This potential crowd-pleaser under-delivers with its too-basic script and superficial treatment of deeper themes, particularly mental health. As always, Tatum, who also co-directed the feature with Reid Carolin, looks like he's having fun, even though Briggs is in both physical and emotional pain. But that pain isn't deeply explored, and neither are the mental health crises of the military community -- an issue that's introduced, but only in an expository way in a conversation late in the film. The movie firmly focuses on Briggs' relationship with Lulu, with a host of character actors in small supporting roles. Jane Adams and Magic Mike alum Kevin Nash stand out for their performances as Northern California hippies who grow pot, make edibles, and, in her case, connect psychically with animals. And Ethan Suplee pops up in the last act as a role model for Briggs, who can't seem to get Lulu to fully trust him.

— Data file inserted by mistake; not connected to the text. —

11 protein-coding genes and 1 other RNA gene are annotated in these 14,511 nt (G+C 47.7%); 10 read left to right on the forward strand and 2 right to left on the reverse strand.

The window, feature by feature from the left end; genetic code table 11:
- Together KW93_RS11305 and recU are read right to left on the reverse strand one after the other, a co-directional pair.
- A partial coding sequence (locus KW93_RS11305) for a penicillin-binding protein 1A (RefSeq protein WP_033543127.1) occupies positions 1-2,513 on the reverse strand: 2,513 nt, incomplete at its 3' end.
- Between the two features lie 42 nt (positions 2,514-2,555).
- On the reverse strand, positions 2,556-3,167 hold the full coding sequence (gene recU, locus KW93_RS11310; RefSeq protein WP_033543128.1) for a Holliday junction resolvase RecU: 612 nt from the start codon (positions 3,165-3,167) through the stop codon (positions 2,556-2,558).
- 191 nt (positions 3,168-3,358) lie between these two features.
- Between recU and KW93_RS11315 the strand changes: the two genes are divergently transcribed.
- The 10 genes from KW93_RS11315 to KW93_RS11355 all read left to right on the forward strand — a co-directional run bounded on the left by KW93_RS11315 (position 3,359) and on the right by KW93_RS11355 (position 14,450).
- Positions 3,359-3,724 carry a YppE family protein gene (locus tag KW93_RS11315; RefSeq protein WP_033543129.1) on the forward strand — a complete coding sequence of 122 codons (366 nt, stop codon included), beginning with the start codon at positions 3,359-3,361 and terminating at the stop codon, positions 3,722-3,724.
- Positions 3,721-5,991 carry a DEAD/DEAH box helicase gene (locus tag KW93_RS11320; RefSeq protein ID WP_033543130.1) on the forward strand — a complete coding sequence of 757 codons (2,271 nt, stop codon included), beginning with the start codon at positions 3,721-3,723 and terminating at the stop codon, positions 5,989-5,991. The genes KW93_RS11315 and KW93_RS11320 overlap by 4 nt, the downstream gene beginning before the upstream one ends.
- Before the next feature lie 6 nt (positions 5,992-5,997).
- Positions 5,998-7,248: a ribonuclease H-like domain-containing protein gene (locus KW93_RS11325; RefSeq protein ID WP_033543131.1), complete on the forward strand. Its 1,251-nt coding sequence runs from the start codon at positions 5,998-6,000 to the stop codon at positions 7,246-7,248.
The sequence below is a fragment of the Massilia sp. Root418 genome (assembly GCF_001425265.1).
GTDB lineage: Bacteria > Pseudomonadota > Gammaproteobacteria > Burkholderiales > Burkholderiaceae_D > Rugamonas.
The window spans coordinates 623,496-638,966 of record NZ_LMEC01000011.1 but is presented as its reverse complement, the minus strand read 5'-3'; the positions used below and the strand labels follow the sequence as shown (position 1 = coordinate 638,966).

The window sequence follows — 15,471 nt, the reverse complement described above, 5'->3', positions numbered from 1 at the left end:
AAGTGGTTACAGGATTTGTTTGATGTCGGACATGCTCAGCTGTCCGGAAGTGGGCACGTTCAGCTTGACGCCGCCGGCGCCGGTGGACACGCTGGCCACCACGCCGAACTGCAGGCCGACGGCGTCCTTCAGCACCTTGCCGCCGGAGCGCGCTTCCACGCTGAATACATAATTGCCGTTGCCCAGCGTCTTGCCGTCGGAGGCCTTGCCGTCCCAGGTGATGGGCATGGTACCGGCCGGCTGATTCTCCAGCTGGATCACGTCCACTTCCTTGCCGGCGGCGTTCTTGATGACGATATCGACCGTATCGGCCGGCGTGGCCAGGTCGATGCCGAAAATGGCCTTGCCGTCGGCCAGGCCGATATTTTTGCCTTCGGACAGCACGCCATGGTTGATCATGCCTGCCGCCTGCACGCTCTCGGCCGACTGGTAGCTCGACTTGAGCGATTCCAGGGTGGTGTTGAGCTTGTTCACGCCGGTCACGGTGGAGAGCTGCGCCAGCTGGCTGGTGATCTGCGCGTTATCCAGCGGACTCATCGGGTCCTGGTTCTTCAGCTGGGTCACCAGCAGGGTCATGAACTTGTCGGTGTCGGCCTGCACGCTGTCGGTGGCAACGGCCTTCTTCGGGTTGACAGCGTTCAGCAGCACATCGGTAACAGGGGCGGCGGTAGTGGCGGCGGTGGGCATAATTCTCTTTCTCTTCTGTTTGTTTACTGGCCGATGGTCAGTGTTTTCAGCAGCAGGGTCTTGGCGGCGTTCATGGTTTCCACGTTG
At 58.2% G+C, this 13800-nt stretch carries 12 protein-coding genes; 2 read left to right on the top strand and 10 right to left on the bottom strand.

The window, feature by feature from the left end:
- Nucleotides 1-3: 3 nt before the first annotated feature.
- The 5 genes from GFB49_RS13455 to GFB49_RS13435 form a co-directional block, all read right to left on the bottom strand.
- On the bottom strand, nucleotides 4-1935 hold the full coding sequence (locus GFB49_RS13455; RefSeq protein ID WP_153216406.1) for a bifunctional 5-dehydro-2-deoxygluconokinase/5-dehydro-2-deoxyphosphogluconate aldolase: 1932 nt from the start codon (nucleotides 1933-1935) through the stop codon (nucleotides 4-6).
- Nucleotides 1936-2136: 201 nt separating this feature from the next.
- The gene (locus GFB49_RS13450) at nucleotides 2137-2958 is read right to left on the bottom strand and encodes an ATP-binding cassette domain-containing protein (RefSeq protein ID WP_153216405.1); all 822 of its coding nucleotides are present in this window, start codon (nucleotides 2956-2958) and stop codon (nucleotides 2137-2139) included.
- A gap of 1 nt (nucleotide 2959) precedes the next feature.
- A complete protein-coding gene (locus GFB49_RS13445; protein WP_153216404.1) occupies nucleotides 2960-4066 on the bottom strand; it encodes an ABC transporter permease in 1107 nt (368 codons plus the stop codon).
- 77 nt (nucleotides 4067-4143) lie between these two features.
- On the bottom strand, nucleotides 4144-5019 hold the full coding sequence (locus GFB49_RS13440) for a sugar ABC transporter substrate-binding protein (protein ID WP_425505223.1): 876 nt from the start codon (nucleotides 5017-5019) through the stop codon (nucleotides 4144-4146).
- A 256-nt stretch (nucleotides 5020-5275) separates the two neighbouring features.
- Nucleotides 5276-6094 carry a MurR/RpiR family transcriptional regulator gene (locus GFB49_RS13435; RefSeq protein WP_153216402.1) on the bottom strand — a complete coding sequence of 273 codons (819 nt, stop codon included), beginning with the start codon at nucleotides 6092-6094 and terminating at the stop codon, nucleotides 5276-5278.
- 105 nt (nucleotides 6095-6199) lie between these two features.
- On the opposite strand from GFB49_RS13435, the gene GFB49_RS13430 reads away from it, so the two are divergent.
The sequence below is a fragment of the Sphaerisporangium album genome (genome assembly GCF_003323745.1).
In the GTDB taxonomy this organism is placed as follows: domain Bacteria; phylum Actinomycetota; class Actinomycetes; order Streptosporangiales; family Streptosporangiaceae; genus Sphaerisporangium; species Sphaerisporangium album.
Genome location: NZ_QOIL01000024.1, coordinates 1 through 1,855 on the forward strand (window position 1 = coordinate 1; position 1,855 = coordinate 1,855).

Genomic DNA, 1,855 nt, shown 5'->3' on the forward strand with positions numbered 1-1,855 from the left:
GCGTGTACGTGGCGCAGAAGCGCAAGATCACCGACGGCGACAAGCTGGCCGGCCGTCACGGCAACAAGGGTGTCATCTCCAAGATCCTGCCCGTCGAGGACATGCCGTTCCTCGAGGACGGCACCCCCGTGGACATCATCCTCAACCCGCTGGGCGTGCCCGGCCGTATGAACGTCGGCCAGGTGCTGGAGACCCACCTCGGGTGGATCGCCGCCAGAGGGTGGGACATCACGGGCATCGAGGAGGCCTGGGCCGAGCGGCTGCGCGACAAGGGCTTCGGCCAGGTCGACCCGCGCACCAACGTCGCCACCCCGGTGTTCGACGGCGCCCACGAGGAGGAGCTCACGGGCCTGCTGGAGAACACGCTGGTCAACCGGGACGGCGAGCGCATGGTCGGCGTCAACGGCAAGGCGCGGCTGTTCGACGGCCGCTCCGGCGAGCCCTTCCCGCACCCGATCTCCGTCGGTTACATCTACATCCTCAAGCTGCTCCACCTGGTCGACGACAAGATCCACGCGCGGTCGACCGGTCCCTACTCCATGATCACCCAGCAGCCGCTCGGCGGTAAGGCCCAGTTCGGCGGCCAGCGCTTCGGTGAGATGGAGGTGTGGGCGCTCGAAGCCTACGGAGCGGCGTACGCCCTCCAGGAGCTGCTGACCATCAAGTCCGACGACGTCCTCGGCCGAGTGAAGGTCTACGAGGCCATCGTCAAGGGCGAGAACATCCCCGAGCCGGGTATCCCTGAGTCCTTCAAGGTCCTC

On the flip side, Q'orianka Kilcher is wholly underused as Briggs' ex and the mother of his child. It's easy to imagine there's a lot more of her on the proverbial cutting room floor, because if Tatum and Carolin weren't going to give her character any lines, they could have hired a much lesser-known actress. Instead, in an unnecessarily long scene, the script devotes lots of time to two young tantra specialists who are eager to have a threesome with Briggs. At least there are a few laughs, and it's generally pleasant to watch characters interact with a highly trained dog, even a rambunctious and volatile one like Lulu. Thomas Newman's score is upbeat, and the cinematography by Newton Thomas Sigel captures the welcoming road, the cluttered SUV, and the changing landscapes that Briggs and Lulu come across as they drive down the Pacific coast. But without a consistent tone, the movie doesn't come together in a meaningful way.